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Physician assistants say they could help ease pressure on Nova Scotia health system

With Nova Scotia's medical staff shortages, long surgery wait times and lingering barriers to primary care, physician assistants say they are an untapped resource in the province
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HALIFAX — With Nova Scotia's medical staff shortages, long surgery wait times and lingering barriers to primary care, physician assistants say they are an untapped resource in the province.

Physician assistants are trained, primarily by the military, to manage treatment plans, prescribe some medications, perform some medical procedures and assist in surgery while working under a doctor. But they are not widely regulated to work in Nova Scotia’s health system.

Outside of the military, there are just three physician assistants working in Nova Scotia. They were hired as part of a three-year pilot project that began in 2020 in an orthopedic department.

Peter Thibeault, the Nova Scotia director of the Canadian Association of Physician Assistants, said he doesn’t understand why the “immeasurable” value of physician assistants, known as PAs, is not being recognized in the province. 

“PAs can work in all different areas of medicine,” Thibeault said in an interview Wednesday. “I don’t know what’s the holdup.”

He said PAs should be working across the health system — in primary care clinics, emergency departments and operating rooms — in order to cut down wait times and support doctors. In an operating room, for example, physician assistants can assist a surgeon by handing them medical tools, controlling bleeding and closing incisions.

As of April 1, there were 88,300 Nova Scotians on the province’s primary care wait-list, a record high. In March 2022, there were 27,000 Nova Scotians waiting for surgery, according to results from a freedom of information request by the Nova Scotia NDP.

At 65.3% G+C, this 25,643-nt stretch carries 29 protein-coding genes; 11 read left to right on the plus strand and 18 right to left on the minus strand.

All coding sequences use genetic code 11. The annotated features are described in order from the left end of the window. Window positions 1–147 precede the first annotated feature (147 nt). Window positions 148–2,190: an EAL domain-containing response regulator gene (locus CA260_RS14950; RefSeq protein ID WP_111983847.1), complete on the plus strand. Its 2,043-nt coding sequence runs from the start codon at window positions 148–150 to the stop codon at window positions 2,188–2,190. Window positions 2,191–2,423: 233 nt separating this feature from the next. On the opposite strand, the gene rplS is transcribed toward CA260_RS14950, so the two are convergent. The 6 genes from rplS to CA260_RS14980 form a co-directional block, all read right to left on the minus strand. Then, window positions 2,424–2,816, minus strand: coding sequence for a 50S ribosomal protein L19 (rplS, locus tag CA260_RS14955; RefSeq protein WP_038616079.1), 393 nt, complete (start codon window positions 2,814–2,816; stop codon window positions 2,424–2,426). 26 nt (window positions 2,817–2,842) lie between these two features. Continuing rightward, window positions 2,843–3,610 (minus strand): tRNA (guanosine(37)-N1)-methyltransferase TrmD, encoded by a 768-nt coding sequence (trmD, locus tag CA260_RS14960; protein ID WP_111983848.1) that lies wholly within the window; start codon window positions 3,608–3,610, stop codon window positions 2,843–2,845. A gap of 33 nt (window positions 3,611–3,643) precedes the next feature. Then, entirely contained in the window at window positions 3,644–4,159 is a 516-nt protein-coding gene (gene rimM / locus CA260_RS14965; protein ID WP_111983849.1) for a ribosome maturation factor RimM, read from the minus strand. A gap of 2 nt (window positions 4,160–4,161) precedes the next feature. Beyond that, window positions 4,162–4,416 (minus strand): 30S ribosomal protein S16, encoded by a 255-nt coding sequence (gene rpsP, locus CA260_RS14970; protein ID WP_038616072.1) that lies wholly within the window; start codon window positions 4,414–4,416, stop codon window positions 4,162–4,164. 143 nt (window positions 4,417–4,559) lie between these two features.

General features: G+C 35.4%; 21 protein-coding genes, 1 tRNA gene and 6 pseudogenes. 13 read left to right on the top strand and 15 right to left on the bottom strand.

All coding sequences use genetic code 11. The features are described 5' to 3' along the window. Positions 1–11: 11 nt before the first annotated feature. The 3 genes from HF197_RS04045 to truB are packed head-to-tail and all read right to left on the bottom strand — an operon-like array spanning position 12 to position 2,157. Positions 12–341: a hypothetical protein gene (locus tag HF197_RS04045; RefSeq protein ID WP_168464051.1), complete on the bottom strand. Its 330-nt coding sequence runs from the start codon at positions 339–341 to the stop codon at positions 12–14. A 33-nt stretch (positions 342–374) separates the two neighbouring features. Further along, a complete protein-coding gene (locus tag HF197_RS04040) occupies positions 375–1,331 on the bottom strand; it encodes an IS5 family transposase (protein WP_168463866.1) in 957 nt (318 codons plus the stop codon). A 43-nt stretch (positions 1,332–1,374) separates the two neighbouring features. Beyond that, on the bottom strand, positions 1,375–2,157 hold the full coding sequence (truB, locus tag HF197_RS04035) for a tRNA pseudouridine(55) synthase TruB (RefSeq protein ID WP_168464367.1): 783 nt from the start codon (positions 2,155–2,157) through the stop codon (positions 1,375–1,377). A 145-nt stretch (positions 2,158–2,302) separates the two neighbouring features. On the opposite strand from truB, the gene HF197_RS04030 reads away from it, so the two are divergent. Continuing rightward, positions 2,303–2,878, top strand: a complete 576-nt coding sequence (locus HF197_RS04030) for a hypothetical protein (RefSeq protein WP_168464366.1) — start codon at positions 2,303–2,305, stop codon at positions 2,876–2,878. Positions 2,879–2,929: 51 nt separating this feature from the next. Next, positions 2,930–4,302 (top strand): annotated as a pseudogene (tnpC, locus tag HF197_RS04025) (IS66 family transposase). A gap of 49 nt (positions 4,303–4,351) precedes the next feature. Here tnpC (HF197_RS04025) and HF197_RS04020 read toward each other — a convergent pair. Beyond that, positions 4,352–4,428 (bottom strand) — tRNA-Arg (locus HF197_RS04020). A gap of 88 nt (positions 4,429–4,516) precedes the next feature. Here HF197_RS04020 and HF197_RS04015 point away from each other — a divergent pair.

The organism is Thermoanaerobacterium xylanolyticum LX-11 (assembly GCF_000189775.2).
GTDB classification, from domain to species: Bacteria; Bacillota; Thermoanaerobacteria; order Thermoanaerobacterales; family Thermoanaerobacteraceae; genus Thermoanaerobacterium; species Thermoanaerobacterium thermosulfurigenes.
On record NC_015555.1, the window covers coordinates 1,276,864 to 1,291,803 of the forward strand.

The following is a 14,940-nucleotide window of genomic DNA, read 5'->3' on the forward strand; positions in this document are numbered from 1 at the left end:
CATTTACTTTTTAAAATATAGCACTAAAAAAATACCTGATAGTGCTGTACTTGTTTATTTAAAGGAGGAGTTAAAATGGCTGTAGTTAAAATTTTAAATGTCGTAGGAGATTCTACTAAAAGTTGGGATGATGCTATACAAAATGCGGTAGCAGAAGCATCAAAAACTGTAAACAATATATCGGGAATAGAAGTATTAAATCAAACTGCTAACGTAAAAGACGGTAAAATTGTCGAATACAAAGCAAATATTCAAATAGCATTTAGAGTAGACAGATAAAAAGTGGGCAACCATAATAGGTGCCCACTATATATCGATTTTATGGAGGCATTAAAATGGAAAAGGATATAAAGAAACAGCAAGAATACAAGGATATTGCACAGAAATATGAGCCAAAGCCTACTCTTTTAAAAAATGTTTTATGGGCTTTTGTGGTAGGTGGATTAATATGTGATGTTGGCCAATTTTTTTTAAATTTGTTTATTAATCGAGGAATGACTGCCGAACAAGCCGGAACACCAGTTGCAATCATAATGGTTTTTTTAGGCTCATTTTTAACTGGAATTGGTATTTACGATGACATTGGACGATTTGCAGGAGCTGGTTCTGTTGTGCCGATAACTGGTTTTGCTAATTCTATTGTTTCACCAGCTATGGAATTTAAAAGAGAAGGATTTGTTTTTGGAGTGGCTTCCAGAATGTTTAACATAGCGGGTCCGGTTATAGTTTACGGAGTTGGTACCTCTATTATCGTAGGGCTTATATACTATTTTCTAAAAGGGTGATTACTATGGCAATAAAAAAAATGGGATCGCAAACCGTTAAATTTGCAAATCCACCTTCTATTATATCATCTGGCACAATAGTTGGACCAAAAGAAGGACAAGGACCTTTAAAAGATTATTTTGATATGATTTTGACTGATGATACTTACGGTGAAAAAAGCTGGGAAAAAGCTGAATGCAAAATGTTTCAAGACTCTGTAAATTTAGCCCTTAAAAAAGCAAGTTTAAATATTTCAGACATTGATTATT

Thibeault, a Nova Scotian who worked as a military physician assistant for more than 30 years, had to find work outside the province when he retired from military service. He works for three-week stints at a gold mine in northern Ontario. When he’s off work, he returns to his home in West St. Andrew’s, N.S.

He’d prefer to work close to home, he said, and as the physician assistant association representative for Nova Scotia, he hears from many others in the same boat. He guesses there are at least 10 physician assistants who would like to be working in Nova Scotia but can’t. 

“PAs are trying to come home to Nova Scotia, but it’s hard,” he said. His association knows of 32 PAs who live in Nova Scotia, the vast majority of whom work for the military. 

Provincial governments or colleges of physicians and surgeons in New Brunswick, Manitoba, Alberta and Ontario have made provisions for physician assistants to work in civilian facilities.

Kevin Dickson, the president of the Canadian Association of Physician Assistants and one of two PAs who works in a Fredericton emergency department, said physician assistants play a role in improving the lives of both patients and doctors.

“In a busy emergency department, if there’s a PA working alongside a physician, then there’s some relief,” Dickson said in an interview Tuesday. 

“There’s that secondary goal of just making the work environment a little bit better for physicians, and that improves retention,” he said. 

When asked about the progress toward regulating PAs in Nova Scotia, Health Minister Michelle Thompson said in a statement the province is looking at the scope of practice of all health-care workers, including physician assistants.

She noted that the existing three-person physician assistant program, which was launched by the former Liberal government, is “in the middle” of its three-year period. 

“The outcomes from the experience of the pilot will help determine next steps,” she said.

This report by The Canadian Press was first published May 5, 2022.

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This story was produced with the financial assistance of the Meta and Canadian Press News Fellowship.

Lyndsay Armstrong, The Canadian Press

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